Everything is delightfully heavy in Rise of the Dawncrusher, the new album by sludge/doom trio Slabdragger (from Croydon, London). It took five years to see the light, and finally we don’t have to dwell any longer in the memory of 2011 debut, Regress, and especially of Bab el-Mandeb, its spectacular first track.
Now we have four new long, splendid & massive tracks of heavy doom, plus one short aggression, and they are stuffed with riffs, beautiful first class riffs. And with appropriate screams too.
The tracks are long – eleven to seventeen minutes – because those riffs need space, not just for the right amount of repetitions, but above all for the fitting accommodation of their power.
You can start with the first one, from Mercenary Blues, which keeps on coming back through the sections of the track – slower, faster, slower. The sound of the guitar is thick, sometimes smoother, sometimes rougher, always perfect, always beefed up by a hardy bass.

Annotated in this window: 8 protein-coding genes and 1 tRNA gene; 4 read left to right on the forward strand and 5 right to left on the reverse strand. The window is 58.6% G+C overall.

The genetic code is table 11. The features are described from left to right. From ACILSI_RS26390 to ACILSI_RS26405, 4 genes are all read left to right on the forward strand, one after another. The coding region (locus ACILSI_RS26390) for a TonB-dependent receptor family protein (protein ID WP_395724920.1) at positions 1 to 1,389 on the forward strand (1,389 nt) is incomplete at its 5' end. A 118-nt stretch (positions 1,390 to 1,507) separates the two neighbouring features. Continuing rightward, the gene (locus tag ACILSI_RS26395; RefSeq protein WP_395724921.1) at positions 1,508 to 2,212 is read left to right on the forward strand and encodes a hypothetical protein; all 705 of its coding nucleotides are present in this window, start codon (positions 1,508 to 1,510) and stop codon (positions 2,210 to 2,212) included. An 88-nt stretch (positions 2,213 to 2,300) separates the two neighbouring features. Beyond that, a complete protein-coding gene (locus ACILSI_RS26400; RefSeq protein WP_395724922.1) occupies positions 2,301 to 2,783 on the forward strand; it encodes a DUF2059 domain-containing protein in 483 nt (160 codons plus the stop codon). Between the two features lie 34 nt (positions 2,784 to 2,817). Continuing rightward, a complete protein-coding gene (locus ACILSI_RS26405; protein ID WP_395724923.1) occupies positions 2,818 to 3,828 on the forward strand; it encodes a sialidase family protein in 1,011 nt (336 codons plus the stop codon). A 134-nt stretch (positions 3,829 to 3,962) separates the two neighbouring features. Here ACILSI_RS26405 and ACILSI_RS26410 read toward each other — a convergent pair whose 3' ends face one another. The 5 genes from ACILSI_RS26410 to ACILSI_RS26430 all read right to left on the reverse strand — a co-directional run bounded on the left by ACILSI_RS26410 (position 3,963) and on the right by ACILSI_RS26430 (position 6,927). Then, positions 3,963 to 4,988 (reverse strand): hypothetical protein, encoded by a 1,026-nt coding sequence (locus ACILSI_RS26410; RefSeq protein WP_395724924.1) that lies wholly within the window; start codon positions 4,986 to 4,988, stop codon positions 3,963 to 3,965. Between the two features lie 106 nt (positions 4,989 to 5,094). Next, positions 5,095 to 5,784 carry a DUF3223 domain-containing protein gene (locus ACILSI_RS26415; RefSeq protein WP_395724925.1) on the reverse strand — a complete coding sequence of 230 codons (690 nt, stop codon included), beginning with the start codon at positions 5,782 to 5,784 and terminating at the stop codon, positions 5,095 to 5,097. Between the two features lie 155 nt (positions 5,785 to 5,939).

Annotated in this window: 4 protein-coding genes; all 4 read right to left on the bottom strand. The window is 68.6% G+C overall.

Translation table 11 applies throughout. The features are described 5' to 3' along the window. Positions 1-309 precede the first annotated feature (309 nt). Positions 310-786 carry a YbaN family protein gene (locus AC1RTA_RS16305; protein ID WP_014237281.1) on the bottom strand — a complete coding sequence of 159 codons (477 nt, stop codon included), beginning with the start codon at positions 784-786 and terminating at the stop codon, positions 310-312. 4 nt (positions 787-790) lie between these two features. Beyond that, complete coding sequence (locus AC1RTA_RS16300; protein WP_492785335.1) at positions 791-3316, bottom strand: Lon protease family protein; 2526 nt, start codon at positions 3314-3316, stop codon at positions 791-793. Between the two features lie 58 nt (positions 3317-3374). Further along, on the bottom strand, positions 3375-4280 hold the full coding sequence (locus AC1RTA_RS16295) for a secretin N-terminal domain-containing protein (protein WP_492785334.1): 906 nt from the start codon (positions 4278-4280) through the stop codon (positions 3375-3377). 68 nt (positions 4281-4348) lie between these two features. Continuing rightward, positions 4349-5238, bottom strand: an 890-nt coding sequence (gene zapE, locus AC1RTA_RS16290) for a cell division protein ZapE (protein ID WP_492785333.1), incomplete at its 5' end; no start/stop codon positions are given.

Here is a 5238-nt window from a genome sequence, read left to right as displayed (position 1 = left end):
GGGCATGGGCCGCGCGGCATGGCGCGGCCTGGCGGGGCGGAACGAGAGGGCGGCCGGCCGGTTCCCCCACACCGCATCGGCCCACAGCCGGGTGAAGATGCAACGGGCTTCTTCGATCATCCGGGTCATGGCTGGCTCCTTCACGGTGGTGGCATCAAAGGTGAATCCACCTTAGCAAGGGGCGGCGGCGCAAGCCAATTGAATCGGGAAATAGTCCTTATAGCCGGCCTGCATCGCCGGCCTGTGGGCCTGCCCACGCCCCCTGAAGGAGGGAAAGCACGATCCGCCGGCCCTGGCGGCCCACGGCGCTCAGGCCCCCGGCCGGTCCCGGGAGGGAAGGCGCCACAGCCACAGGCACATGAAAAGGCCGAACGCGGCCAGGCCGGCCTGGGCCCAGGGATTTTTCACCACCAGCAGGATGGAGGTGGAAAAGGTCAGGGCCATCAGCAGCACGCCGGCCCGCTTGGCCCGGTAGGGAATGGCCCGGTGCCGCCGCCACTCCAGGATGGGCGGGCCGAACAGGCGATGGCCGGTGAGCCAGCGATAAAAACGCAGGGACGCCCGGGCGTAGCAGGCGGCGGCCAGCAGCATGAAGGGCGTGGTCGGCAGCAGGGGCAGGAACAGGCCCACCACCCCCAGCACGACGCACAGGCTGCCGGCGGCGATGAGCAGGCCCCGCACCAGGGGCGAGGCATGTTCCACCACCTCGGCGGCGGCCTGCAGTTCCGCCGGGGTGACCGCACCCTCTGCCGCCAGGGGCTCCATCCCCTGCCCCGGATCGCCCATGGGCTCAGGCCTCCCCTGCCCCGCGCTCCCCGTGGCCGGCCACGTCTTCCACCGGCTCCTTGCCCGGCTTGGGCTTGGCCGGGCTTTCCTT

It’s quite interesting to notice bits of different recipes scattered here and there: the best doom is never built just on previous doom. Dawncrusher Rising is a perfect example of this: it has a solid, recognizable doom base (a deep, colossal riff with high screams on top), but it also shows something unexpected in the middle section, something between twenty to twentyfive years old.
And if you listen closer to every track, after you’re done with the inevitable session of wild headbanging, you’ll find a lot more than the standard statement of the riff. You’ll get echoes, double voices, strange effects, huge drums, a powerful bass solo, curious fragments of other sounds.
I’ll get a flawless record that gives me all the heaviness I need, without filling my lungs with lead and darkness. The end of Implosion Rites, the beautiful last track, shows exactly what I mean.